The 1993 Oslo Accords were secretly negotiated with Israel outside official legislative frameworks. Apart from establishing a Palestinian state, it made grand promises that Palestine could become a new Taiwan, Singapore or Hong Kong.
But while dreams and aspirations are one thing, reality and circumstances are another.
As an armed Palestinian national movement transitioned from outside to inside Palestine, it encountered a starkly different reality.
Inside Palestine, Israel had established overarching control and wields near total decision-making powers. The Oslo Accords did not designate Israel as an occupying entity or the West Bank, Gaza, and Jerusalem as occupied territories. Neither did it promise a cessation of settlement activities, establish clear borders, or make clear what the end result of this agreement would look like.
Against this backdrop, Al Majalla dissects the accord and the circumstances under which it was established.
1. From national liberation movement to "state" authority
First and foremost, the accords cemented the transition of a national liberation movement to an authority operating under occupation.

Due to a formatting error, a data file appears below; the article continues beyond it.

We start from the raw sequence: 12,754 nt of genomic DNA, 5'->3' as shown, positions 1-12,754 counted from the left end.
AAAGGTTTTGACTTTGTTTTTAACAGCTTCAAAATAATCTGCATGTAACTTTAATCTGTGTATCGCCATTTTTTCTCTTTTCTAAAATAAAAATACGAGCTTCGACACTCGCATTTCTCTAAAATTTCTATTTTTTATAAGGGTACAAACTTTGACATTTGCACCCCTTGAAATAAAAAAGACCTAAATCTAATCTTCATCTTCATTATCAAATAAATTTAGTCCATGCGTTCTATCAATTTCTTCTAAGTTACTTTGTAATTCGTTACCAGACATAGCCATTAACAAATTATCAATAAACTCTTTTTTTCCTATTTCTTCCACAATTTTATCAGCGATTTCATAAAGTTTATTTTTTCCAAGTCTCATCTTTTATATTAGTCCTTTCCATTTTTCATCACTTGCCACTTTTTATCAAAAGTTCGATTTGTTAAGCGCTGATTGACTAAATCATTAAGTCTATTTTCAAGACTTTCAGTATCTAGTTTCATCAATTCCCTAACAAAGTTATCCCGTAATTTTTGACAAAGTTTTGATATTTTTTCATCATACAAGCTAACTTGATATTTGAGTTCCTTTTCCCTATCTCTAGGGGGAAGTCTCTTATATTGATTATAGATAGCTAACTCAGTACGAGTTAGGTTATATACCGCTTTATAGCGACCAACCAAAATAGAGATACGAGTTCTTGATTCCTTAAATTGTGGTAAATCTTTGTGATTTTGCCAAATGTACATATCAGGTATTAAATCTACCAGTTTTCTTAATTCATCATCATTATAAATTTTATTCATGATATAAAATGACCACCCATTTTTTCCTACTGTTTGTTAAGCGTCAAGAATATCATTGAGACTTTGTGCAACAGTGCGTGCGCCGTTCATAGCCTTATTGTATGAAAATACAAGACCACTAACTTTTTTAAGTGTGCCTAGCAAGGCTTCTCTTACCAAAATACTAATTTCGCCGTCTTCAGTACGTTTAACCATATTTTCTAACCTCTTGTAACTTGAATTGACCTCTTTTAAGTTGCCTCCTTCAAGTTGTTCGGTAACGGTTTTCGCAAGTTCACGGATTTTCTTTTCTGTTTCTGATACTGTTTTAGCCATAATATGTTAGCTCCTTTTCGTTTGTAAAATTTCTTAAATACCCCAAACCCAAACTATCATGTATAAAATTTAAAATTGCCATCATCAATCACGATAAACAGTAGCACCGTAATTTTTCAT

As an authority, its interactions and dynamics with Israel and its relationships with Palestinian political bodies and the Palestinian people were considerably different than those of the Palestinian national movement.
From then, Palestinians had to contend with an authority that exercised control over them while both the people and the authority lived under Israeli occupation.
Palestinians had to deal with multiple authorities: the Israeli authority, the Palestinian Authority (in the West Bank and Gaza), and the authority of Jewish settlers, who are often given a free hand to operate without explicit state backing.
It's also important to note that Palestinians displayed greater unity, resilience, and boldness in their confrontations with Israel before establishing the authority, in the era preceding Oslo.